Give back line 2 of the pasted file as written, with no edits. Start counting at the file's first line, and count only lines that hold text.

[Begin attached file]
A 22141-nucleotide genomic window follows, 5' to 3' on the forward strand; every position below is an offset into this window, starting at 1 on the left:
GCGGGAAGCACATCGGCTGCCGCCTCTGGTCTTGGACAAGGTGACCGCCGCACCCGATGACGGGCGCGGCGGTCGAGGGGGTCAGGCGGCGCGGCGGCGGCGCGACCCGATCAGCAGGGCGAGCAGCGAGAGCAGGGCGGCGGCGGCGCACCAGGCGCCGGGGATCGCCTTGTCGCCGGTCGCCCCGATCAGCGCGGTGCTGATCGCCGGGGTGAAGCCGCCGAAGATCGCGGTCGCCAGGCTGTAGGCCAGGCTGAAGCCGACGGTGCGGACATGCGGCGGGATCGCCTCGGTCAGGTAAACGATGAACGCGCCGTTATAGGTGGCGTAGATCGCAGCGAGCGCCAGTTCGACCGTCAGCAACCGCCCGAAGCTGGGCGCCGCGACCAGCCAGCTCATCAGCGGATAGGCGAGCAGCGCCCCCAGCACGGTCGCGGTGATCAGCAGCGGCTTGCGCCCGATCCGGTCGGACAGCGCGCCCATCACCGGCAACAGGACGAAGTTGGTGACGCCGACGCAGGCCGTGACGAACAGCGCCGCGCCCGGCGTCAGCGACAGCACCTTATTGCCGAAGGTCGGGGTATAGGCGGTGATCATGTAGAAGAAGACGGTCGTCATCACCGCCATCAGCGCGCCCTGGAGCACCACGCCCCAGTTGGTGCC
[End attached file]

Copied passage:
GCGGGAAGCACATCGGCTGCCGCCTCTGGTCTTGGACAAGGTGACCGCCGCACCCGATGACGGGCGCGGCGGTCGAGGGGGTCAGGCGGCGCGGCGGCGGCGCGACCCGATCAGCAGGGCGAGCAGCGAGAGCAGGGCGGCGGCGGCGCACCAGGCGCCGGGGATCGCCTTGTCGCCGGTCGCCCCGATCAGCGCGGTGCTGATCGCCGGGGTGAAGCCGCCGAAGATCGCGGTCGCCAGGCTGTAGGCCAGGCTGAAGCCGACGGTGCGGACATGCGGCGGGATCGCCTCGGTCAGGTAAACGATGAACGCGCCGTTATAGGTGGCGTAGATCGCAGCGAGCGCCAGTTCGACCGTCAGCAACCGCCCGAAGCTGGGCGCCGCGACCAGCCAGCTCATCAGCGGATAGGCGAGCAGCGCCCCCAGCACGGTCGCGGTGATCAGCAGCGGCTTGCGCCCGATCCGGTCGGACAGCGCGCCCATCACCGGCAACAGGACGAAGTTGGTGACGCCGACGCAGGCCGTGACGAACAGCGCCGCGCCCGGCGTCAGCGACAGCACCTTATTGCCGAAGGTCGGGGTATAGGCGGTGATCATGTAGAAGAAGACGGTCGTCATCACCGCCATCAGCGCGCCCTGGAGCACCACGCCCCAGTTGGTGCC